Where the Truth Goes to Die

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On Easter Sunday in 2019, a series of bomb blasts at churches and luxury hotels rocked Sri Lanka, killing 269 people. Authorities blamed members of the National Thowheeth Jama’ath, a local Islamic State-affiliated terrorist group.

A few months later, Gotabaya Rajapaksa won the South Asian island nation’s presidential election on a law-and-order platform. Then in 2022, he resigned amid mass protests over the failing economy. Today, incidentally, the country is bankrupt and is renegotiating its debts, the Financial Times noted.

Recently, however, British television news station Channel 4 reported that whistleblowers from within Rajapaksa’s government claim his intelligence officials were behind the attacks. He engineered the bombings, in other words, to capitalize on a climate of fear.

The former president, describing the Channel 4 broadcast as an “anti-Rajapaksa tirade” whose findings were “absurd,” denied the allegations, the Associated Press reported.

Sri Lankan officials said they would convene a special parliamentary committee to conduct a probe into Channel 4’s findings, Al Jazeera wrote.

Sri Lankans could be forgiven for not knowing whom to believe. Unfortunately, they face similar problems in parsing out other aspects of their country’s fraught history, including the 25-year-long civil war that ended in 2009 with more than 80,000 people having perished in the fighting. That war pitted Sri Lanka’s Sinhalese Buddhist majority against rebels who wanted to create a separate country for their ethnic Tamil, largely Hindu minority.

Current Sri Lankan President Ranil Wickremesinghe established a Truth and Reconciliation Commission to explore and attempt to exorcise the anger and enmities that still linger from the civil war. But, as the Economist argued, however, the commission has no teeth and is not accomplishing its goals.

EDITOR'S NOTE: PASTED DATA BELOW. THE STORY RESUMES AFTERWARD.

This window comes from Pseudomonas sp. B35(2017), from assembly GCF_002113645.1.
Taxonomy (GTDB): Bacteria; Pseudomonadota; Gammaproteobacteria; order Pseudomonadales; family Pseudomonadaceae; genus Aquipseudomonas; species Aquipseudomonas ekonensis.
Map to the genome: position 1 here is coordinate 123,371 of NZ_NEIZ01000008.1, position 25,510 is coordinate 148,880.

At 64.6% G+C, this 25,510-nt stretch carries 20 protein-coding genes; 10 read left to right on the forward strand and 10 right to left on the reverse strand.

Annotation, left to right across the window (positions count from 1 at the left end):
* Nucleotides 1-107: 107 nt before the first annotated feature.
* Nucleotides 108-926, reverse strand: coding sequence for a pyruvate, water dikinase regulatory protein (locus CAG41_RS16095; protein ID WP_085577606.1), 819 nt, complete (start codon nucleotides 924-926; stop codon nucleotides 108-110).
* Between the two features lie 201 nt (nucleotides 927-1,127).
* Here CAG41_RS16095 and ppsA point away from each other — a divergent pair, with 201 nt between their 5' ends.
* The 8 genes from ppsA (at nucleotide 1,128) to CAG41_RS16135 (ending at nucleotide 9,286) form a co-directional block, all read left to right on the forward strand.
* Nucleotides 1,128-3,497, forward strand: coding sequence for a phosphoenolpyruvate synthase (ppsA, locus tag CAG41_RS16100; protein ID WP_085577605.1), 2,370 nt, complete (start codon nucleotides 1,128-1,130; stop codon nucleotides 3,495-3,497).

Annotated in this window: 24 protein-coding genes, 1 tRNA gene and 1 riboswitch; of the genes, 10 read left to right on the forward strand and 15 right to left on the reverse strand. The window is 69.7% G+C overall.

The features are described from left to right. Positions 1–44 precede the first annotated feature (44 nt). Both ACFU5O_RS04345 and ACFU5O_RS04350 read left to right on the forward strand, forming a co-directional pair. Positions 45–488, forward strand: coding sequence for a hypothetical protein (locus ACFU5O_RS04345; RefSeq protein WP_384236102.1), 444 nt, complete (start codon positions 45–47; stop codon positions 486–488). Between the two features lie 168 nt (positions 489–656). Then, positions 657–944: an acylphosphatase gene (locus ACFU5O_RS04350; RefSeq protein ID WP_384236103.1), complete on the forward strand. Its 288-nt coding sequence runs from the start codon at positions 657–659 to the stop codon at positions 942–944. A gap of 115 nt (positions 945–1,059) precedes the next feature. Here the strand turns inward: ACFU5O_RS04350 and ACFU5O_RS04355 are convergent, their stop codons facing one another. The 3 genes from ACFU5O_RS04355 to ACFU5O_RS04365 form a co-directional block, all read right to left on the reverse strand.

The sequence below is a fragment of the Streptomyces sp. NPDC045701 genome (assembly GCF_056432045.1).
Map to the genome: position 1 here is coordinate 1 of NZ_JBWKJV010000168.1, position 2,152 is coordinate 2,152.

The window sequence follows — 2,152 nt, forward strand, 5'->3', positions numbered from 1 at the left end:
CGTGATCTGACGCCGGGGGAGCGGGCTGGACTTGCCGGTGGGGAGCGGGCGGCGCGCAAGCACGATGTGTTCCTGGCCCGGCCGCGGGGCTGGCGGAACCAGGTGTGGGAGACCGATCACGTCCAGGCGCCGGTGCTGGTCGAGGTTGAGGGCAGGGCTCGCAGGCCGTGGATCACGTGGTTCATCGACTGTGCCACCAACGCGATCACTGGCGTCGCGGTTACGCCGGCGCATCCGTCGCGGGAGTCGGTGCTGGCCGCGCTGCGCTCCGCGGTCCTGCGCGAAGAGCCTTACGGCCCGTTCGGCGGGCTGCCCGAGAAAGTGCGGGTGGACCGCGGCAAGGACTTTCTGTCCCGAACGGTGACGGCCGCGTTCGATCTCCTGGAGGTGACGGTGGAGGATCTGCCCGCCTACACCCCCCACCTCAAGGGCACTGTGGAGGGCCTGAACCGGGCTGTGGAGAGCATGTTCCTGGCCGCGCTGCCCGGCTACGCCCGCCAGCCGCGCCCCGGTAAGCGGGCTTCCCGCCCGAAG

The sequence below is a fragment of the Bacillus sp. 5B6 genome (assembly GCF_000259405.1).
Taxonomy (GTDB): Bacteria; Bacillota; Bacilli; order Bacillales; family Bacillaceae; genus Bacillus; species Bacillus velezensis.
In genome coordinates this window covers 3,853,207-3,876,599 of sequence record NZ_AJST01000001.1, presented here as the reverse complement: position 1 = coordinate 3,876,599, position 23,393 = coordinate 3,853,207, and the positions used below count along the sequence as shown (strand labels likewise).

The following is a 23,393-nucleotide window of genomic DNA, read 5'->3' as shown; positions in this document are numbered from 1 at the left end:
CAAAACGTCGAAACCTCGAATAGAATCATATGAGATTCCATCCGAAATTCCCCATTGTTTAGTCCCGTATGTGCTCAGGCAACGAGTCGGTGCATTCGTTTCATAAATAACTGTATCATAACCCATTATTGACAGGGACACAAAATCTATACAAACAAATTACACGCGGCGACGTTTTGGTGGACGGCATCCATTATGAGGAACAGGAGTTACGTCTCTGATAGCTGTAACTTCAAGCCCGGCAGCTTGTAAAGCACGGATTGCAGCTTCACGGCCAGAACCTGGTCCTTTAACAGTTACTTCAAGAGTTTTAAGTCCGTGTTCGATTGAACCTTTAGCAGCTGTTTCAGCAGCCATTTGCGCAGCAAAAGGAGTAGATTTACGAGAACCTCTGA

As the International Crisis Group explained, Sri Lankan officials appear reluctant to really bring perpetrators of massacres and other horrors during the civil war to justice. A culture of impunity dominates the government when it considers how to bring its former military leaders and others to account.

Rather than producing reports and recommendations, the commission needs to investigate alleged misconduct and misdeeds, punish perpetrators, consider reparations for the victims, and other measures, added the International Federation for Human Rights.

“Truth-seeking alone will not suffice,” said United Nations High Commissioner for Human Rights Volker Türk in a statement. “It must also be accompanied by a clear commitment to accountability and the political will to implement far-reaching change.”

Politicians everywhere pass the buck to committees that make it look like the government is doing something when it isn’t. Many hope that won’t work this time in Sri Lanka.

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